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Monday, July 21, 2008

Java Instrumentation, javaassist and a new hero Mr.Ted Neward

One of the most interesting sessions that I attended at NFJS was by Ted Neward called " The Busy Java Developer's Guide to Hacking (on) the JDK". I found Mr.Neward to be a very engaging speaker. One of the topics he covered during the session was how to agument java byte code dynamically and the use of the java instrumentation API. I have not directly had a chance to play/work with the same. Regarding byte code enhancement, asm does that and I have used libraries that utilize the same.

Mr.Neward introduced me to javassist, a neat tool to perform byte code augmentation at run time. Based of the same, I have below a simple Maven project that attempts to profile classes.

Keeping the scope simple, the example will only profile classes that are part of the package "com.welflex" and beyond. The code will point out when a method is entered and upon exit of the method and will also print out the time taken for the execution of the method.

The strategy used is that the original method is dynamically replaced with a method that the proxy will delegate to. The original method is named differently (with an impl) and the new proxy method takes the place of the original method and proxies to the new method.

The example is based of maven multi-module project. There are two modules, the first being the actual profiler and the second is an example that will be profiled.
-- pom.xml
-- profiler-instrumentation
-- pom.xml
`-- src
`-- main
-- java
`-- welflex
`-- instrumentation
`-- resources
`-- profiler-target
-- pom.xml
`-- src
`-- main
`-- java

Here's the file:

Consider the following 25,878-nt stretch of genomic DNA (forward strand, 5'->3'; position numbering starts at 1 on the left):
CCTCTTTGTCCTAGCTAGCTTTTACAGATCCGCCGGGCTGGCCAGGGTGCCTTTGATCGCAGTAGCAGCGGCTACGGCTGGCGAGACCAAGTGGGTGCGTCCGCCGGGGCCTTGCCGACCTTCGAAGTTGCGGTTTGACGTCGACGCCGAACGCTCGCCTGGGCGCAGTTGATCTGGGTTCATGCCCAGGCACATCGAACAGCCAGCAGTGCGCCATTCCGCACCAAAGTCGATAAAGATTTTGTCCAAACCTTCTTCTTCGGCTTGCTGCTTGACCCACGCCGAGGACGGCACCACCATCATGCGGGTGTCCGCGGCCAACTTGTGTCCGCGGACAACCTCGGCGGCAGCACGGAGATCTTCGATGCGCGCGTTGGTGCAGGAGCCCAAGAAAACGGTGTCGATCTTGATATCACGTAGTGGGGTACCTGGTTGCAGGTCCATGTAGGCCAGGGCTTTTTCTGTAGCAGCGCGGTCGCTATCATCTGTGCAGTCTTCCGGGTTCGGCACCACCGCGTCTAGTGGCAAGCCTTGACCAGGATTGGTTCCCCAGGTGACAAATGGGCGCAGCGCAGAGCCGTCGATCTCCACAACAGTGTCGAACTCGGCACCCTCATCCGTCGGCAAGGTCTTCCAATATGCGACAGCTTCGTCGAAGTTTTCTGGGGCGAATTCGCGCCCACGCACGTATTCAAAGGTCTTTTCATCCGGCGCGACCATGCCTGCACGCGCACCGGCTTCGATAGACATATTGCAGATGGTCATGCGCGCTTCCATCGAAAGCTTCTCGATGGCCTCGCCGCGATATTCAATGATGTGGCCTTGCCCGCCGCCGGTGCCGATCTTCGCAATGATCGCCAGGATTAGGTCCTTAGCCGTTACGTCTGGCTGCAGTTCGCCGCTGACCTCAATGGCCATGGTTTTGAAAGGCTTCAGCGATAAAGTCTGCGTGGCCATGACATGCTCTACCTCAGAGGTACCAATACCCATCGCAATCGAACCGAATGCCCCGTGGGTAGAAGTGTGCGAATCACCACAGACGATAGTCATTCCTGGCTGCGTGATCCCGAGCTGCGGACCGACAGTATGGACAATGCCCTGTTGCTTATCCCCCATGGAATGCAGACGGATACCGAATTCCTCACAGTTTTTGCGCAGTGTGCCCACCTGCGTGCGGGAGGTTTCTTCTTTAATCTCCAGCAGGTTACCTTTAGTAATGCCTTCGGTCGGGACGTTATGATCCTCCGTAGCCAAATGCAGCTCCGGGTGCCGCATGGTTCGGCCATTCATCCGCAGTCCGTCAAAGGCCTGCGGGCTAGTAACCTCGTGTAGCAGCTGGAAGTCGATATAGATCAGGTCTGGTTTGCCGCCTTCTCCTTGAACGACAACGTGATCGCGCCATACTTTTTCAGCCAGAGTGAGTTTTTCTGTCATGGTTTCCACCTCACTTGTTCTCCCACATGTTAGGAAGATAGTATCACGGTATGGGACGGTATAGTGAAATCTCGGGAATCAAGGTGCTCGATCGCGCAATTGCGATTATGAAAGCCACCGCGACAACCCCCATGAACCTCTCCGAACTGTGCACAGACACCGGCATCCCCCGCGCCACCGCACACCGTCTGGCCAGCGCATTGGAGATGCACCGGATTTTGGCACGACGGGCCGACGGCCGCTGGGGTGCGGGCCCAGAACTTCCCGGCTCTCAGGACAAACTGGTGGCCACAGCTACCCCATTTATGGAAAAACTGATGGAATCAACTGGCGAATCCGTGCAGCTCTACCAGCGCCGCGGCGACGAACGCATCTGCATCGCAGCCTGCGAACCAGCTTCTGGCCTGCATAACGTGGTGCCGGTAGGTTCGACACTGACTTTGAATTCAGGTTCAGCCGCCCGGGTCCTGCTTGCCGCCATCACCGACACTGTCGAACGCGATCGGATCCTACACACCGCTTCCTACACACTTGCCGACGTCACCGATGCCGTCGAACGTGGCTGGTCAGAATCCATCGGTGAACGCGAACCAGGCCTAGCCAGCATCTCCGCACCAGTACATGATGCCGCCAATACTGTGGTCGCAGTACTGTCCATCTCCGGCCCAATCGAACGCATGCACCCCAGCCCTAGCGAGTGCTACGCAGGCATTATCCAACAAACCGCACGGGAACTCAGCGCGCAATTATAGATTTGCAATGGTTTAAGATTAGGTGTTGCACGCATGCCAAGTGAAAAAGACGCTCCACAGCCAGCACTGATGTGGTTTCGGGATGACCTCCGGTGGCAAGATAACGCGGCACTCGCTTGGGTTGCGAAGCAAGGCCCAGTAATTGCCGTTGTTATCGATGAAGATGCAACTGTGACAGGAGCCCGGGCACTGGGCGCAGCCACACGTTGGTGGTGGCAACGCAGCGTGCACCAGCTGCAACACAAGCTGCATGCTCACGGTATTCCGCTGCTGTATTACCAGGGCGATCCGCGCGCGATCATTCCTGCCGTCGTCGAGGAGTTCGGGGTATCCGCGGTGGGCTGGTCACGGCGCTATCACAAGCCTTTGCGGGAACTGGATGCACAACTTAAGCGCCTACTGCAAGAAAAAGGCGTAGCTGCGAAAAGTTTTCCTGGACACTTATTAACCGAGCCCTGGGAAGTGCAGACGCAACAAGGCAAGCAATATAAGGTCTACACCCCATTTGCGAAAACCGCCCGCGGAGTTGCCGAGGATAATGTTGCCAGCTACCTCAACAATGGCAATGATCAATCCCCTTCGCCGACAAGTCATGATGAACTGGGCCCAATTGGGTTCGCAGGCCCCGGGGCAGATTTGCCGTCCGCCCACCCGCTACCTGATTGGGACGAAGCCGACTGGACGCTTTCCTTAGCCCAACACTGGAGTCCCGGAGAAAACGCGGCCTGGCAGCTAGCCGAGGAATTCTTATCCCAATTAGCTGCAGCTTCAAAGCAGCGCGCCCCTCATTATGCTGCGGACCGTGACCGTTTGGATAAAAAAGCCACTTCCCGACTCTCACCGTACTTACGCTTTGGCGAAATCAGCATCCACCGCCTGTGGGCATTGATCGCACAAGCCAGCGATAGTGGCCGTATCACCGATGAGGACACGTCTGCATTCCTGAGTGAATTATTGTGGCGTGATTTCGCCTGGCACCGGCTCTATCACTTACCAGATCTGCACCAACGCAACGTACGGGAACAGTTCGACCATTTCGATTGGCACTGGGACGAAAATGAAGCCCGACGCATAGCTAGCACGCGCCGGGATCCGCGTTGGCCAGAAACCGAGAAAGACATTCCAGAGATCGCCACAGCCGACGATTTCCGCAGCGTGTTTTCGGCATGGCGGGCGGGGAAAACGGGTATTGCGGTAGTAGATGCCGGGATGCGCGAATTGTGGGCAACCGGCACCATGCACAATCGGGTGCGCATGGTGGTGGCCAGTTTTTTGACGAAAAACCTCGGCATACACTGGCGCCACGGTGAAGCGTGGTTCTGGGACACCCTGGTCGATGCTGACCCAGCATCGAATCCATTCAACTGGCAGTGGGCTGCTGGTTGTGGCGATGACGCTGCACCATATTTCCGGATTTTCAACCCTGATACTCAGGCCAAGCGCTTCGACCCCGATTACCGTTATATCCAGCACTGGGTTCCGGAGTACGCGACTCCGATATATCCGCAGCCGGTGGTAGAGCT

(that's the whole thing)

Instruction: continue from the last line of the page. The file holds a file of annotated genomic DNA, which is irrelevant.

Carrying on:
`-- com
`-- welflex
`-- profiletarget

To start of, we define an implementation of the ClassFileTransformer called ProfilerClassTranformer whose core method shown below is responsible for replacing the byte code:
private void addProfilingInformation(CtClass clas, CtMethod mold) throws NotFoundException,
CannotCompileException {
// get the method information (throws exception if method with
// given name is not declared directly by this class, returns
// arbitrary choice if more than one with the given name)
String mname = mold.getName();
String longName = mold.getLongName();

// rename old method to synthetic name, then duplicate the
// method with original name for use as interceptor
String nname = mname + "$impl";

CtMethod mnew = CtNewMethod.copy(mold, mname, clas, null);

// start the body text generation by saving the start time
// to a local variable, then call the timed method; the
// actual code generated needs to depend on whether the
// timed method returns a value
String type = mold.getReturnType().getName();
StringBuffer body = new StringBuffer();
body.append("int currentStackDepth = Thread.currentThread().getStackTrace().length;\n");
body.append("StringBuffer buf = new StringBuffer();");
body.append("for (int zs = 0; zs < currentStackDepth; zs++) {")
.append("buf.append(\" \");\n")

body.append(" System.out.println(buf.toString() + \"-> Enter Method:" + longName + "\");\n");
body.append(" long startTime = System.nanoTime();\n");
body.append("try {\n");

if (!"void".equals(type)) {
body.append(type + " result = ");

body.append(nname + "($$);\n");

if (!"void".equals(type)) {